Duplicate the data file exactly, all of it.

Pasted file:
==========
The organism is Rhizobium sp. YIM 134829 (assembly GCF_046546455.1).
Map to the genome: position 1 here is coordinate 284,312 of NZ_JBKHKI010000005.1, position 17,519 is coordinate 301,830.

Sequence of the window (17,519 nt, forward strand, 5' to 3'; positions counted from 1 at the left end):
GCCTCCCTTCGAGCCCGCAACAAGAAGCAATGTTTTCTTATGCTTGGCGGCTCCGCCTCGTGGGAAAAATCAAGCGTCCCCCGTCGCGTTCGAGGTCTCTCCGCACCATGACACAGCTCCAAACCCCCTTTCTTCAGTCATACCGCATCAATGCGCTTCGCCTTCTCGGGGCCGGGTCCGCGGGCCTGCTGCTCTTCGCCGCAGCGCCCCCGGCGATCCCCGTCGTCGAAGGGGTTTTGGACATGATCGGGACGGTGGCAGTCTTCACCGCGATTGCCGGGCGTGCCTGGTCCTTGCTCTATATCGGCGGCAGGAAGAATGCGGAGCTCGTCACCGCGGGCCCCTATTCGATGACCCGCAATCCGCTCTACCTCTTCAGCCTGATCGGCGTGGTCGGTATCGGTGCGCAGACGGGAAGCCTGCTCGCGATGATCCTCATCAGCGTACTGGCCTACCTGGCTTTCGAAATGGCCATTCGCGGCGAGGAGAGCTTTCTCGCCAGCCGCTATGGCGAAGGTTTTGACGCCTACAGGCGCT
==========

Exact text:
The organism is Rhizobium sp. YIM 134829 (assembly GCF_046546455.1).
Map to the genome: position 1 here is coordinate 284,312 of NZ_JBKHKI010000005.1, position 17,519 is coordinate 301,830.

Sequence of the window (17,519 nt, forward strand, 5' to 3'; positions counted from 1 at the left end):
GCCTCCCTTCGAGCCCGCAACAAGAAGCAATGTTTTCTTATGCTTGGCGGCTCCGCCTCGTGGGAAAAATCAAGCGTCCCCCGTCGCGTTCGAGGTCTCTCCGCACCATGACACAGCTCCAAACCCCCTTTCTTCAGTCATACCGCATCAATGCGCTTCGCCTTCTCGGGGCCGGGTCCGCGGGCCTGCTGCTCTTCGCCGCAGCGCCCCCGGCGATCCCCGTCGTCGAAGGGGTTTTGGACATGATCGGGACGGTGGCAGTCTTCACCGCGATTGCCGGGCGTGCCTGGTCCTTGCTCTATATCGGCGGCAGGAAGAATGCGGAGCTCGTCACCGCGGGCCCCTATTCGATGACCCGCAATCCGCTCTACCTCTTCAGCCTGATCGGCGTGGTCGGTATCGGTGCGCAGACGGGAAGCCTGCTCGCGATGATCCTCATCAGCGTACTGGCCTACCTGGCTTTCGAAATGGCCATTCGCGGCGAGGAGAGCTTTCTCGCCAGCCGCTATGGCGAAGGTTTTGACGCCTACAGGCGCT